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    KDWH is a Delta with parallel runways under the Houston Bravo and has two tower frequencies listed with West and East designations. In 20 years around it, I can only recall a handful of extremely busy Saturdays that the second frequency was used and it was noted on ATIS. In practice, anyone calling the primary frequency and then assigned the smaller (east side) runway was simply told to switch frequencies if both were in use. I assume they have the second frequency on for monitoring in case someone comes in from the east and follows the published freqs.
     
  21. Sinistar

    Sinistar Pattern Altitude

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    Thanks for sharing the airport code(s). Clearly this isn't just one case as @rsleeds and @Palmpilot have given a couple more examples.

    So why specifically does there need to be 2 tower frequencies at these Deltas? Is it peak workload? A ATC requirement due to approaches? Are there 2 towers? Curious...???

    The multiple frequencies on the VFR sectional sounds like a great PPL oral exam question :)
     
  22. Ravioli

    Ravioli Final Approach PoA Supporter

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    I didn't look, but are there IAP's to these runways?

    If the design is for simultaneous instrument approaches it would make sense to have the comm segregated. Hard to guess.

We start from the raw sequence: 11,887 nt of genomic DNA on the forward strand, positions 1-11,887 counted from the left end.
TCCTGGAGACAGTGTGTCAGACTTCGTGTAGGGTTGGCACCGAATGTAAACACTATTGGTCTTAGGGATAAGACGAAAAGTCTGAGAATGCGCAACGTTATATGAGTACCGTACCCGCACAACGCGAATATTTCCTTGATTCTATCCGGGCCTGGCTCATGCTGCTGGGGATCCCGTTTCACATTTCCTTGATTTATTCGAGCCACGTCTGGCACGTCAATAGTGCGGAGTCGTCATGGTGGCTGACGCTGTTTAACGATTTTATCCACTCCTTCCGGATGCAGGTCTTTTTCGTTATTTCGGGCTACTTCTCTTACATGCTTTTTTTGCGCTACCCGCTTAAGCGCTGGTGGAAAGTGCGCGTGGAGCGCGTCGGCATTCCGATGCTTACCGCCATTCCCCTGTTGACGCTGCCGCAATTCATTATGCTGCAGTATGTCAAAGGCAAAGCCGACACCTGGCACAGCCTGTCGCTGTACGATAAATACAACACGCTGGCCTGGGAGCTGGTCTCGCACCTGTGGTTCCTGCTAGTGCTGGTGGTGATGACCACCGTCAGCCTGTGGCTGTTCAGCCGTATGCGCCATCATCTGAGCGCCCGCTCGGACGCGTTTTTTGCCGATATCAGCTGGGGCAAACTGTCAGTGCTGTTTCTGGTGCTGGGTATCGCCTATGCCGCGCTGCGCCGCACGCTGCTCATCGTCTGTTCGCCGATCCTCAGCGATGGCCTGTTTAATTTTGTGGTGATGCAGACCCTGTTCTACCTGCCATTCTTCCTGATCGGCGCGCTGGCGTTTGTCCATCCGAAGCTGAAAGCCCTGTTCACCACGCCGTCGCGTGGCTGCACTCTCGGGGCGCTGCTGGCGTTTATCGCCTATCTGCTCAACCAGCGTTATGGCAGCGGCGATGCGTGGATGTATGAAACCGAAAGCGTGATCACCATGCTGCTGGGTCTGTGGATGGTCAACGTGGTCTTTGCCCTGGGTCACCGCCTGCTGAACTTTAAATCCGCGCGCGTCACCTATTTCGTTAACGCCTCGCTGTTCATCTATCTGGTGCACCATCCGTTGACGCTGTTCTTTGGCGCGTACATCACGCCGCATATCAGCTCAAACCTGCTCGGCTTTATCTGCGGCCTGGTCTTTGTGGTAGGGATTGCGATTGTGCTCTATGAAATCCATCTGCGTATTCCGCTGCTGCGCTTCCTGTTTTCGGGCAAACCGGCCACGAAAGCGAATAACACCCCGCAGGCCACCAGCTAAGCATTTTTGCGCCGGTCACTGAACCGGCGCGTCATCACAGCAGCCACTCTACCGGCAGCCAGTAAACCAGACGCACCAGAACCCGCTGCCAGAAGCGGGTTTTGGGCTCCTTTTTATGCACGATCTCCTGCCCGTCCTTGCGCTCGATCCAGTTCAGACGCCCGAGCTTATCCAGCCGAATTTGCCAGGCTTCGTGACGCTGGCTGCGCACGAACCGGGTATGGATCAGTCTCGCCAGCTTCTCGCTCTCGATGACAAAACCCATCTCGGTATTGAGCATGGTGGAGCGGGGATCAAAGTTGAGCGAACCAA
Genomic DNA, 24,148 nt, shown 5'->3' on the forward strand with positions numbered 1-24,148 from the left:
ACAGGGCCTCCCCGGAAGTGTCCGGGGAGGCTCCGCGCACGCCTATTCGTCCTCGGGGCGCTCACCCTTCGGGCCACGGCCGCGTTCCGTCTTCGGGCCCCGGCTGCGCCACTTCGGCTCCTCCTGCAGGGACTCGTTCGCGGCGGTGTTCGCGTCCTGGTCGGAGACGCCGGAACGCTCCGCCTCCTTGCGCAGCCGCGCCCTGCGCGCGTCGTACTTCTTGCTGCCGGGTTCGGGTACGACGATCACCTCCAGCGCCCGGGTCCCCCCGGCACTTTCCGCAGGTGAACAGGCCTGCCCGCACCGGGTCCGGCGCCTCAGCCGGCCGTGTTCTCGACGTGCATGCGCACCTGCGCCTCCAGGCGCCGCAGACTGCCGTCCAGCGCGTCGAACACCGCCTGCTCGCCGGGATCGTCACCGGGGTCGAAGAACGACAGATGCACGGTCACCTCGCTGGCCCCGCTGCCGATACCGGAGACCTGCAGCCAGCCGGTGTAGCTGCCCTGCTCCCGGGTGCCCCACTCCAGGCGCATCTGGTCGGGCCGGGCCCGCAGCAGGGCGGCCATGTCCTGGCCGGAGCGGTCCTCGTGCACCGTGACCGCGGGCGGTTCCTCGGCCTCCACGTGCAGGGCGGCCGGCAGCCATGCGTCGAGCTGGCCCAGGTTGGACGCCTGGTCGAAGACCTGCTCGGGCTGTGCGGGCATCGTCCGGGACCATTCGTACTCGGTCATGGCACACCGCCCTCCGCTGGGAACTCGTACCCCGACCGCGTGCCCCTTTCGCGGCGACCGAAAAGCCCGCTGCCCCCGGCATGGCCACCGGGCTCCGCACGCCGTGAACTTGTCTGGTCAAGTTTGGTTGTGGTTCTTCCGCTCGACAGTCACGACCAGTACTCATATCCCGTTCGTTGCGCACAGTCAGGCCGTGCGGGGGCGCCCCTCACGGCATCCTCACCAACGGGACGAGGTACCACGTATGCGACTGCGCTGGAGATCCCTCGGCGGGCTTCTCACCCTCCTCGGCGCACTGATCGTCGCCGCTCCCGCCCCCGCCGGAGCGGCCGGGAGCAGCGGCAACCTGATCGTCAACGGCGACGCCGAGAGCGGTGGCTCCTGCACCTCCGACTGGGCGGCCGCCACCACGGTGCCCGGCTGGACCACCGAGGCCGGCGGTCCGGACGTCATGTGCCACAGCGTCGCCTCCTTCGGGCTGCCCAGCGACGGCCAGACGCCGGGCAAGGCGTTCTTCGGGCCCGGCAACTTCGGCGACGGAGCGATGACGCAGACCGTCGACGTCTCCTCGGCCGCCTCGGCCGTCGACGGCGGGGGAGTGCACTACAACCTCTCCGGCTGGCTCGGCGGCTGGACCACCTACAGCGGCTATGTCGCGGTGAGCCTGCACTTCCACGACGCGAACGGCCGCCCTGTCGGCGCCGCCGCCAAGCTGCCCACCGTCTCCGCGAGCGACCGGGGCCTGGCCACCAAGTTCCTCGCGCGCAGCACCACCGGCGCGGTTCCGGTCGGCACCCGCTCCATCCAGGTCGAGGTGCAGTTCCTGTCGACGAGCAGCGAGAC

23. midlifeflyer

    midlifeflyer Final Approach

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    Division of workload. To see how common this is, ATIS, CLNC, GND and TWR are really nothing more than a division of tower workload. That's why, even at busy Class Ds and some Class Cs, you'll sometimes hear "all Tower services on..." on the ATIS during very quiet times. Most also have multiple Tower frequencies, although not always published. They use them when they need them.

    I don't think I've come across one which didn't publish separate TWR and GND frequencies, but CLNC and ATIS are optional and I've been to airports without them. For example, see KLEE, Leesburg, FL. No ATIS. No Clearance Delivery.

    upload_2019-2-20_12-50-21.png upload_2019-2-20_12-51-17.png
     
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  24. James331

    James331 Touchdown! Greaser!